Documentaries·First Person

A community of people is giving discarded items like planes, ships and phone booths a second beautiful life

A Montreal filmmaker travels the world to find out what happens to things when we don’t need them anymore

A Montreal filmmaker travels the world to find out what happens to things when we don’t need them anymore

A metal horse made out of discarded farm equipment standing against a blue sky.
Artist John Lopez makes life-size sculptures out of discarded farm equipment and bronze castings. (Lisa Ferguson)

About 10 years ago, I happened upon an old photo of an airplane graveyard outside Moscow. There was something ghostly and captivating about this place, which seemed to have been frozen in time. The photo captured my imagination and got me thinking about what happens to things like planes, trains and ships when they are no longer useful.   

A discarded, cut in half airplane covered in spray paint.
An airplane graveyard in Bangkok, Thailand. (Stacey Tenenbaum)

When phone booths disappeared from our streets, no one stopped to ask where they went or what impact their disposal might have on the environment. We're all focused on recycling tin cans in our homes, but what happens to all that metal in an ocean liner or a washing machine? It's a question that is profound and international in scope since a lot of our waste is off-loaded to the developing world. 

When I started working on the documentary Scrap, I knew I didn't want to make a typical environmental film filled with facts, figures and expert opinions. Instead, my goal was to inspire people to start thinking about the life cycle of the objects they use in their daily lives. If I could open people's eyes to the importance of the things around them, then perhaps I could motivate them to hold onto them just a little bit longer.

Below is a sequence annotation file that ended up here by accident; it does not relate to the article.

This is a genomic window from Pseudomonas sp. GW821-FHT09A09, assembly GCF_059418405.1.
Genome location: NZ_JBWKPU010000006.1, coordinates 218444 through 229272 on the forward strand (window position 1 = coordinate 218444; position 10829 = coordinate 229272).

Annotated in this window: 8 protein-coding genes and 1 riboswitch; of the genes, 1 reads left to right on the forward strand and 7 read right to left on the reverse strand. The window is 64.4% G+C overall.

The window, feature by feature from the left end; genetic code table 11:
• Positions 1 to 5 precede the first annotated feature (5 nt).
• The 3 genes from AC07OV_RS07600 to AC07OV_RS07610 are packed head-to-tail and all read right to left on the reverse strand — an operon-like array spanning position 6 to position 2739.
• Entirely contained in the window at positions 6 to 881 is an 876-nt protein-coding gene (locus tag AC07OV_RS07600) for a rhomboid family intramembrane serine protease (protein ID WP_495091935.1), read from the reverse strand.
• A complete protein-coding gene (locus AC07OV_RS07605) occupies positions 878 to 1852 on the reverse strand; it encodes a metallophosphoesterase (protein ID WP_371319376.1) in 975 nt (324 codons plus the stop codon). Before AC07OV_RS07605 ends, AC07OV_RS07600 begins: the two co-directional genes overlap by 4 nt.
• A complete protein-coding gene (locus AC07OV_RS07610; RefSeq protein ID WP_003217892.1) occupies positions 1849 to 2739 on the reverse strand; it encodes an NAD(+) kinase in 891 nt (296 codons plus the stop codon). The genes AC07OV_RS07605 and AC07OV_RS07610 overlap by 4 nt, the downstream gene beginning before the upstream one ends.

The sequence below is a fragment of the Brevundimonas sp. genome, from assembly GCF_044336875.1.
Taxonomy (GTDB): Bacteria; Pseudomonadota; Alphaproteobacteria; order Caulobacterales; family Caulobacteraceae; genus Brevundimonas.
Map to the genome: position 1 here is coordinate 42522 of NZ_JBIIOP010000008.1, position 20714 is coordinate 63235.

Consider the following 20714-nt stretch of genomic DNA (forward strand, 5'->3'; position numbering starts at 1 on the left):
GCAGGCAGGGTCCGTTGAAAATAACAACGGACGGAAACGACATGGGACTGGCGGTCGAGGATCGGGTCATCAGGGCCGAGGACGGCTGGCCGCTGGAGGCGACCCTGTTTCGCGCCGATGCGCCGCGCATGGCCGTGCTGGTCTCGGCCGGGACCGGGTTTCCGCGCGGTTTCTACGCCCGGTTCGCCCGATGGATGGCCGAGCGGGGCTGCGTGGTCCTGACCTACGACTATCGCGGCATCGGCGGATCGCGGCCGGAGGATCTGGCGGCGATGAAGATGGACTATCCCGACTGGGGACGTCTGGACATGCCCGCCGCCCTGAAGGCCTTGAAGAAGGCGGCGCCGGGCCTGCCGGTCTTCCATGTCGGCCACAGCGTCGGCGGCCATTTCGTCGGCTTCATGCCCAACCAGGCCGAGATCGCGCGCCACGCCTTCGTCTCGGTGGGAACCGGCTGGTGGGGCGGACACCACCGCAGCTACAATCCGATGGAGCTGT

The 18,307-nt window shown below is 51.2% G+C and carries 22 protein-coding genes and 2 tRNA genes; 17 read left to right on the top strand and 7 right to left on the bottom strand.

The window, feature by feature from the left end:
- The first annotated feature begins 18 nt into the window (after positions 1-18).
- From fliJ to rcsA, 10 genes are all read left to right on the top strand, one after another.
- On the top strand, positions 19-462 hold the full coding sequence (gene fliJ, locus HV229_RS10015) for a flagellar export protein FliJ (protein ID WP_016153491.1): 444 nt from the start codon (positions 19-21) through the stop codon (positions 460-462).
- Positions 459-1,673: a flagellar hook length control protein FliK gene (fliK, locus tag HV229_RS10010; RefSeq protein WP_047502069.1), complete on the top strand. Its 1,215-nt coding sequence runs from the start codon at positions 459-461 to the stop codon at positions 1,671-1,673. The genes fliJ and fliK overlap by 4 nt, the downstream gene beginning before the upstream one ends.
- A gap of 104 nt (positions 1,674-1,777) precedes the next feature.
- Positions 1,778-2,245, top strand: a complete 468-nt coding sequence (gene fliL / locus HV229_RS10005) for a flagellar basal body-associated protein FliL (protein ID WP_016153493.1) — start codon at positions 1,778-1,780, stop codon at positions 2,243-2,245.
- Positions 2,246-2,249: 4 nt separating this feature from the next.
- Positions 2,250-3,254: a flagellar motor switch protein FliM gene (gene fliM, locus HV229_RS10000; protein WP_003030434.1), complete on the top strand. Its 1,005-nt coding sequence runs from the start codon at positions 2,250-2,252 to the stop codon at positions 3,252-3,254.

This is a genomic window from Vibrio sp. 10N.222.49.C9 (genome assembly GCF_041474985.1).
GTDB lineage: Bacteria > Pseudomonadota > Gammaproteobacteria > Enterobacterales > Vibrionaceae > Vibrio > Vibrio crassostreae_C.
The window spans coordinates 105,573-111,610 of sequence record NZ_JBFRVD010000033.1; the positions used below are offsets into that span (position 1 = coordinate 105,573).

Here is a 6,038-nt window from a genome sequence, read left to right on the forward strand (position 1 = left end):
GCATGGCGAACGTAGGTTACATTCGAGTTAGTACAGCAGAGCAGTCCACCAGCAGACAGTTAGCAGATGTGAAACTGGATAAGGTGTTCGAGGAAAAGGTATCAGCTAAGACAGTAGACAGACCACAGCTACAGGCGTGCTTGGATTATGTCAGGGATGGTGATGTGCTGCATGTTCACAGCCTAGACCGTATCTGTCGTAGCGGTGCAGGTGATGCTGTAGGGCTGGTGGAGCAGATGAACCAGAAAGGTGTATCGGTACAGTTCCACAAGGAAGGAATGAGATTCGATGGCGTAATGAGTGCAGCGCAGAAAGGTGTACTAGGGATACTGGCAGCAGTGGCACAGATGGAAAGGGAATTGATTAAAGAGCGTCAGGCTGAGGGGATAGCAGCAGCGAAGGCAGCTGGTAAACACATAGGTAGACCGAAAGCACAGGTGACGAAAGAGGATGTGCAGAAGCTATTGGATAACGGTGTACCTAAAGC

I met people from around the world to learn about their unique connection to items that others might consider waste. Like me, they longed for a time when things were built to last and easier to repair and reuse. 

A huge pile of discarded cell phones.
Cell phone e-waste in Delhi, India (Anuj Singh)

Photojournalist Saumya Khandelwal laments the waste created by our throwaway culture and longs for a time when cherished items were passed down through generations. John Lopez, a sculptor from South Dakota, creates sculptures from salvaged farm equipment. He sees his art as a way of preserving history and honouring the lives of the people in his community who worked the land. Tony Inglis lovingly restores iconic British phone booths to give them a new purpose as libraries and garden decorations. The thing that unites all three is their attachment to objects that have reached their end-of-life and the nostalgia they feel over their potential loss. 

It was important for me to show these objects — once filled with purpose, now rusted and reclaimed by nature. There is a stillness and a sadness in the metal graveyards I've seen that's mixed with the happy memories of what once was. An old, rusted car might remind you of a road trip you took with a loved one, or a time in your life when you were carefree and content. There is magic in these items and places that I worked hard to capture. When we see ships and planes repurposed, I hope people will feel joy at their rebirth. 

Discarded British phone booths are scattered around a field.
Tony Inglis and his family are restoring more than 2,000 British phone booths. (Stacey Tenenbaum)

Scrap was made at the height of the COVID-19 pandemic, during a time of uncertainty and loss and when the longing to feel connected to our environment and each other became even more acute. I hope my film awakens people to the beauty of abandoned objects and inspires them to hold onto things, and each other, just a little bit tighter. 

Stacey Tenenbaum is the director of the documentary Scrap which is airing on the documentary Channel on November 6 at 9 p.m.